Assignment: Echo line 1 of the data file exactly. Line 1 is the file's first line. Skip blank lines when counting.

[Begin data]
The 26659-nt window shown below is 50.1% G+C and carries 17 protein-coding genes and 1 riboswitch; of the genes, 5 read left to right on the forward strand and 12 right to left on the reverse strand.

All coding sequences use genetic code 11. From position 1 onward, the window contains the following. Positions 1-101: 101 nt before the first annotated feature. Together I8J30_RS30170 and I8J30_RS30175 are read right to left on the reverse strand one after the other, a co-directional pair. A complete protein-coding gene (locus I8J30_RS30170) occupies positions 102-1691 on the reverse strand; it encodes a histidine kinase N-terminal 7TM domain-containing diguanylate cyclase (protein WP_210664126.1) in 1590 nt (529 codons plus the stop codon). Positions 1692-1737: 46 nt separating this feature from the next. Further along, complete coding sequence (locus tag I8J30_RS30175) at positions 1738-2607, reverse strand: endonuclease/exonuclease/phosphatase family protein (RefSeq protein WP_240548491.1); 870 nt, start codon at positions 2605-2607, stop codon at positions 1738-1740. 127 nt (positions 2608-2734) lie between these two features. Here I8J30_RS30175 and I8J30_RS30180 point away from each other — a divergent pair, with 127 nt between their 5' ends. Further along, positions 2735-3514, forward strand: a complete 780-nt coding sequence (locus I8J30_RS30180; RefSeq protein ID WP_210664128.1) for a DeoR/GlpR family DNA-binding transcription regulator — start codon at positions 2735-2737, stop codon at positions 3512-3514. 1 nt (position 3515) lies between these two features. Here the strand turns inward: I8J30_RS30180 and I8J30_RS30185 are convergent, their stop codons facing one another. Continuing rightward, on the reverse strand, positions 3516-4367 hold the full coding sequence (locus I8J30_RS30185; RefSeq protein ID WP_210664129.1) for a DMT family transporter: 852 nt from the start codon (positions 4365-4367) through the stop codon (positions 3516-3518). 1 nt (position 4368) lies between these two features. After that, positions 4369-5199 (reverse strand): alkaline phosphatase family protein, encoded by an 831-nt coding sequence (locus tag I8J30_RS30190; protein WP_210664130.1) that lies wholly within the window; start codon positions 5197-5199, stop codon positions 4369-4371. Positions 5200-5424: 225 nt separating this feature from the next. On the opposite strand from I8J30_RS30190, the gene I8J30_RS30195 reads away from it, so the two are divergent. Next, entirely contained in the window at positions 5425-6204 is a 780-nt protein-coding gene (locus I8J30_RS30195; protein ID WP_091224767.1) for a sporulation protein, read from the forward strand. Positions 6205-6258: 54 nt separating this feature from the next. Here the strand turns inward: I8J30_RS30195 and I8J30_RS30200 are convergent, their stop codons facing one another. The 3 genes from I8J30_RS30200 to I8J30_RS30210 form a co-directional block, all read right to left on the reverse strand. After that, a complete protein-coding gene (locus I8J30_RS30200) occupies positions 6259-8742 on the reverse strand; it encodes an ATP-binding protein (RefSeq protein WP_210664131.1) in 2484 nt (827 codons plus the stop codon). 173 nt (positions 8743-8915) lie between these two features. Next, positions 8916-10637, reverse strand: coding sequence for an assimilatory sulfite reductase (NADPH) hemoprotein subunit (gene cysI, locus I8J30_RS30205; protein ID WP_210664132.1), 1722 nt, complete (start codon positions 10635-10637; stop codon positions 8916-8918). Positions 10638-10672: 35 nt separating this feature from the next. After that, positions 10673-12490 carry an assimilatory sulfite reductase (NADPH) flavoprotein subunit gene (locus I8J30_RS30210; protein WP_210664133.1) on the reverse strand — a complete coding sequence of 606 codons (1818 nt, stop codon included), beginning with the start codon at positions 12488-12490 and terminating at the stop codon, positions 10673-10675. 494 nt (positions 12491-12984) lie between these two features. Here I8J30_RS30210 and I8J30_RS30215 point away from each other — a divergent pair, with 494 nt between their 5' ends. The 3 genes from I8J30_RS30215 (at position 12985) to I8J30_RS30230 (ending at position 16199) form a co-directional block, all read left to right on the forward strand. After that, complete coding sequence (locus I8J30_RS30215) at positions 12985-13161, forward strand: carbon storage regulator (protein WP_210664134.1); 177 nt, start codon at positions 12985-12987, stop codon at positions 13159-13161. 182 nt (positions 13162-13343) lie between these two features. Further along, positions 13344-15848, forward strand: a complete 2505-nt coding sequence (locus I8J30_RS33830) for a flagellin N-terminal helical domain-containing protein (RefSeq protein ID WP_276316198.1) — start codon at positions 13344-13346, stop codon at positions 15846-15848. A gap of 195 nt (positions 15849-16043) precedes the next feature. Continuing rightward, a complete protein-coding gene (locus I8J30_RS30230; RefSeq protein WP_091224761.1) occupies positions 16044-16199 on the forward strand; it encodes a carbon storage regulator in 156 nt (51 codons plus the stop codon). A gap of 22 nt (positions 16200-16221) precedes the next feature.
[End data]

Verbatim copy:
The 26659-nt window shown below is 50.1% G+C and carries 17 protein-coding genes and 1 riboswitch; of the genes, 5 read left to right on the forward strand and 12 right to left on the reverse strand.